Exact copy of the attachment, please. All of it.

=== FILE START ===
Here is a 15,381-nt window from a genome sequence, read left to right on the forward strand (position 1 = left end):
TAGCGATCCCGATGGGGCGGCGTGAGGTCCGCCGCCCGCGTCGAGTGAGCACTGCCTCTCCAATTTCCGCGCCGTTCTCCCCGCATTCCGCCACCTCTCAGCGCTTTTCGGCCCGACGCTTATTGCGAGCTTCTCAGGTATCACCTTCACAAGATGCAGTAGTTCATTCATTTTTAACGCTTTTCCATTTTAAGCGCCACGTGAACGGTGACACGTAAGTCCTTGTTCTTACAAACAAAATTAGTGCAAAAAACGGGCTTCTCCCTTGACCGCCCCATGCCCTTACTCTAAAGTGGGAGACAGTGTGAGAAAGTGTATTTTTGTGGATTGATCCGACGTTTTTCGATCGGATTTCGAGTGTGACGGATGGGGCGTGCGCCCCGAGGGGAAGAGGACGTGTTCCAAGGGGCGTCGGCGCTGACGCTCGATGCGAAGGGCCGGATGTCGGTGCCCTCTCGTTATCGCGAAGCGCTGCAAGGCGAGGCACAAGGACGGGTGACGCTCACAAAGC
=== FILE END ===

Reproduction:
Here is a 15,381-nt window from a genome sequence, read left to right on the forward strand (position 1 = left end):
TAGCGATCCCGATGGGGCGGCGTGAGGTCCGCCGCCCGCGTCGAGTGAGCACTGCCTCTCCAATTTCCGCGCCGTTCTCCCCGCATTCCGCCACCTCTCAGCGCTTTTCGGCCCGACGCTTATTGCGAGCTTCTCAGGTATCACCTTCACAAGATGCAGTAGTTCATTCATTTTTAACGCTTTTCCATTTTAAGCGCCACGTGAACGGTGACACGTAAGTCCTTGTTCTTACAAACAAAATTAGTGCAAAAAACGGGCTTCTCCCTTGACCGCCCCATGCCCTTACTCTAAAGTGGGAGACAGTGTGAGAAAGTGTATTTTTGTGGATTGATCCGACGTTTTTCGATCGGATTTCGAGTGTGACGGATGGGGCGTGCGCCCCGAGGGGAAGAGGACGTGTTCCAAGGGGCGTCGGCGCTGACGCTCGATGCGAAGGGCCGGATGTCGGTGCCCTCTCGTTATCGCGAAGCGCTGCAAGGCGAGGCACAAGGACGGGTGACGCTCACAAAGC